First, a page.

United States District Court, Northern District of New York
Lawrence E. Kahn U.S. District Judge
This matter comes before the Court following a Report-Recommendation filed on March 6, 2015, by the Honorable Randolph F. Treece, U.S. Magistrate Judge, pursuant to 28 U.S.C. § 636(b) and Local Rule 72.3. Dkt. No. 152 (“Report-Recommendation”). Plaintiff Patrick Guillory (“Plaintiff”) timely filed Objections. Dkt. Nos. 153 (“Objections”); 154 (“Supplemental Objections”).
Within fourteen days after a party has been served with a copy of a magistrate judge’s report-recommendation, the party “may serve and file specific, written objections to the proposed findings and recommendations.” Fed.R.Civ.P. 72(b); L.R. 72.1(c). If no objections are made, or if an objection is general, conclusory, perfunctory, or a mere reiteration of an argument made to the magistrate judge, a district court need review that aspect of a report-recommendation only for clear error. Chylinski v. Bank of Am., N.A., 434 F. App’x 47, 48 (2d Cir. 2011);
Barnes v. Prack, No. 11-CV-0857, 2013 WL 1121353, at *1 (N.D.N.Y. Mar. 18, 2013); Farid v. Bouey, 554 F.Supp.2d 301, 306-07 & n.2 (N.D.N.Y. 2008); see also
Machicote v. Ercole, No. 06 Civ. 13320, 2011 WL 3809920, at *2 (S.D.N.Y. Aug. 25, 2011) (“[E]ven a pro se party’s objections to a Report and Recommendation must be specific and clearly aimed at particular findings in the magistrate’s proposal, such that no party be allowed a second bite at the apple by simply relitigating a prior argument.”). “A [district] judge . . . may accept, reject, or modify, in whole or in part, the findings or recommendations made by the magistrate judge.” 28 U.S.C. § 636(b).
Plaintiff first argues that Judge Treece “totally ignored” Defendant Robert Weber’s (“Weber”) admission in an interrogatory that “he treated [Plaintiff] unequally.” Objs. ¶ 2. Indeed, Weber’s Interrogatory Response does indicate that he has treated Jews differently. Dkt. No. 147-1, Ex. L at 5 ¶ 20 (“[Q:] Are you in the habit of giving Muslim Offenders special treatment by allowing them to attend their services and denying the same access to religious services to the Jews (Plaintiff) as the Coordinating Chaplain. Response: Yes.”); but see Dkt. No. 140-9 (“Weber Declaration”) ¶ 17 (“I treat all inmates the same, regardless of their religious affiliations. I do not treat inmates who are of Jewish faith any differently than inmates of other faiths, including Muslims, Catholics, or Protestants.”).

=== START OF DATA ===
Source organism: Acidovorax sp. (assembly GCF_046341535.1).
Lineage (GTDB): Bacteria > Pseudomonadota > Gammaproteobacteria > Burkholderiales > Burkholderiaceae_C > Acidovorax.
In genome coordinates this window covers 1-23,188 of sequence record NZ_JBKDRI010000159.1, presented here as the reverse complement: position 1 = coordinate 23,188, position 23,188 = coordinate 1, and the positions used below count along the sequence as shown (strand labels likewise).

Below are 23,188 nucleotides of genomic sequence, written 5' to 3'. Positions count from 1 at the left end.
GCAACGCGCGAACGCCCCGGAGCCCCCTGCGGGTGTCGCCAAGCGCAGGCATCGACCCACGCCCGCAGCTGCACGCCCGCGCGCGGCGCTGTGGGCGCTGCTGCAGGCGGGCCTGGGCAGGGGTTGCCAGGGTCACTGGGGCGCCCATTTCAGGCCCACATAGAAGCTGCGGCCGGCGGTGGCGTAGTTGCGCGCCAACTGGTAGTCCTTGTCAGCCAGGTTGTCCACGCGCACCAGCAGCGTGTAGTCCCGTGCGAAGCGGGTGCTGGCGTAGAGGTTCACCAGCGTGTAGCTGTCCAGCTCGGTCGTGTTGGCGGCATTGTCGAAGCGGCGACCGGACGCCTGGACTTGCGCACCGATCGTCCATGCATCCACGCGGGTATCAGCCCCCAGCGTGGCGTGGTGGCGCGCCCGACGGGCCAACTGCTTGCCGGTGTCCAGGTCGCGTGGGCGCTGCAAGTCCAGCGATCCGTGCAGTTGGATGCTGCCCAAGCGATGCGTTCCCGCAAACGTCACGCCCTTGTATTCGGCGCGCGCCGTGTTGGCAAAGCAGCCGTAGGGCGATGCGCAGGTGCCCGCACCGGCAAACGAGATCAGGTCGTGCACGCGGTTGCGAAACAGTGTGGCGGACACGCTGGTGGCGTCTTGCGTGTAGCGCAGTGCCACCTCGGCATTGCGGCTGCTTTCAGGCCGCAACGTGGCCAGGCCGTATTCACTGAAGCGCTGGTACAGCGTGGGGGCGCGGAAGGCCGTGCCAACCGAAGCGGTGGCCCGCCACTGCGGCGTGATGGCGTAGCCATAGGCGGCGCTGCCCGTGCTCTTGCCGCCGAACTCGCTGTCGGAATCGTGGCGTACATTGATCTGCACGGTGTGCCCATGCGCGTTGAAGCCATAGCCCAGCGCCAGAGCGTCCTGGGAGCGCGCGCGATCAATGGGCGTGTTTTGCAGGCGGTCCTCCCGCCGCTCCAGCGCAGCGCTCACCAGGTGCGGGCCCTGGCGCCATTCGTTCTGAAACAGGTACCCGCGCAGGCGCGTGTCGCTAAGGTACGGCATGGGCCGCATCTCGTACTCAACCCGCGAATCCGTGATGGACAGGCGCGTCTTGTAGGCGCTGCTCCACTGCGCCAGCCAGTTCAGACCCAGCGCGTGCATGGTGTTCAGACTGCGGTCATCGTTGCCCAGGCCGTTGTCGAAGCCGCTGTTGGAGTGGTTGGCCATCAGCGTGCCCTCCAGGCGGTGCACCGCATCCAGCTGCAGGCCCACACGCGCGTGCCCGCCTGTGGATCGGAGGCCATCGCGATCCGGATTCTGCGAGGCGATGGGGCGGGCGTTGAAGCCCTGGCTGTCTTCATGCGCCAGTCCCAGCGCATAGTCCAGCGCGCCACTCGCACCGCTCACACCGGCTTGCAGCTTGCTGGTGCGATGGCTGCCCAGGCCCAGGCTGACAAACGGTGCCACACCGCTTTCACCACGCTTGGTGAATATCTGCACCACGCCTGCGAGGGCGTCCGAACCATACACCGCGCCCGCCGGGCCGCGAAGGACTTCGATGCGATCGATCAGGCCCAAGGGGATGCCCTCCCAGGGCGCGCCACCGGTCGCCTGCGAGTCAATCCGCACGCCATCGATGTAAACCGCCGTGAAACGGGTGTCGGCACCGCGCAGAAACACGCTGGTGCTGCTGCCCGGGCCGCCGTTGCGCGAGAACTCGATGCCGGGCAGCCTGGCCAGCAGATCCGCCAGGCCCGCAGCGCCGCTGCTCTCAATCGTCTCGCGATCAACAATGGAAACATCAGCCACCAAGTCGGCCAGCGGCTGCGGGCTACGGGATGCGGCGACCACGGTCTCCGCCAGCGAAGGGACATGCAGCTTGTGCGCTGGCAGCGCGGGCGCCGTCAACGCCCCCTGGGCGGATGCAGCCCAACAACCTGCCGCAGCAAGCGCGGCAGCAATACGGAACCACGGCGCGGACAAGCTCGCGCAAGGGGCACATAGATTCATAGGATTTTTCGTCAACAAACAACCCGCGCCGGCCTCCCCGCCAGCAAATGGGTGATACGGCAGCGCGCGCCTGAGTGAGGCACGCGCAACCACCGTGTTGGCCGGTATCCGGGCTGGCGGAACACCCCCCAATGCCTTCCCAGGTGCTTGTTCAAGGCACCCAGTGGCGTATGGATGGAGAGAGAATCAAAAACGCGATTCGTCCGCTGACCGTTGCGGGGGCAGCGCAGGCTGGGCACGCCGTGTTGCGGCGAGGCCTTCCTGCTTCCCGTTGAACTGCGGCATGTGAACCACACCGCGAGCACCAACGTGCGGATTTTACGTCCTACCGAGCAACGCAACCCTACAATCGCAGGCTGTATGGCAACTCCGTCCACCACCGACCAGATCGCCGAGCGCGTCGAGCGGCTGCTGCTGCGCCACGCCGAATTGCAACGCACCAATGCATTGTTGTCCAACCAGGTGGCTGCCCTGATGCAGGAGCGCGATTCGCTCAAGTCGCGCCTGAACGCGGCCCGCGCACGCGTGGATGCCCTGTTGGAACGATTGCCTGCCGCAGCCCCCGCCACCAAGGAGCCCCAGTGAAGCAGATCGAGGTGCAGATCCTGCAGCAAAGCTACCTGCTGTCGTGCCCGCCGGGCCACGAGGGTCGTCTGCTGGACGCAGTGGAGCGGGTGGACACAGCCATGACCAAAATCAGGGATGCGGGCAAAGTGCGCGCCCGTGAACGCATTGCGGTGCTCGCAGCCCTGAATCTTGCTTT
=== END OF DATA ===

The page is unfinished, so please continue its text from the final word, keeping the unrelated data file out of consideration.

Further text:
The Court of course condemns any discrimination against Jews on account of their religion. However, even viewing the facts in the light most favorable to Plaintiff as the non-movant, Weber’s lone Interrogatory Response fails to create a triable issue of fact with respect to Plaintiff’s equal protection claim. Specifically, other than Weber’s general, yet deplorable, statement, Plaintiff has not provided any facts demonstrating that Jewish inmates were treated differently than other religious groups with respect to the activities alleged in the Complaint-religious services on July 11 and access to the Activities Building during mealtime. See Dkt. No. 1. Therefore, the Court finds no basis to reject Judge Treece’s conclusion with respect to Plaintiff’s equal protection claim.
Plaintiff’s remaining Objections are either conclusory or irrelevant. See generally Objs.; Supp. Objs. Accordingly, the Court has reviewed the remainder of the Report-Recommendation for clear error and has found none.
Accordingly, it is hereby:
ORDERED, that the Report-Recommendation (Dkt. No. 152) is APPROVED and ADOPTED in its entirety; and it is further
ORDERED, that Defendants' Motion (Dkt. No. 140) for summary judgment is GRANTED and this case is DISMISSED; and it is further
ORDERED, that the Clerk of the Court serve a copy of this Order on the parties in accordance with ...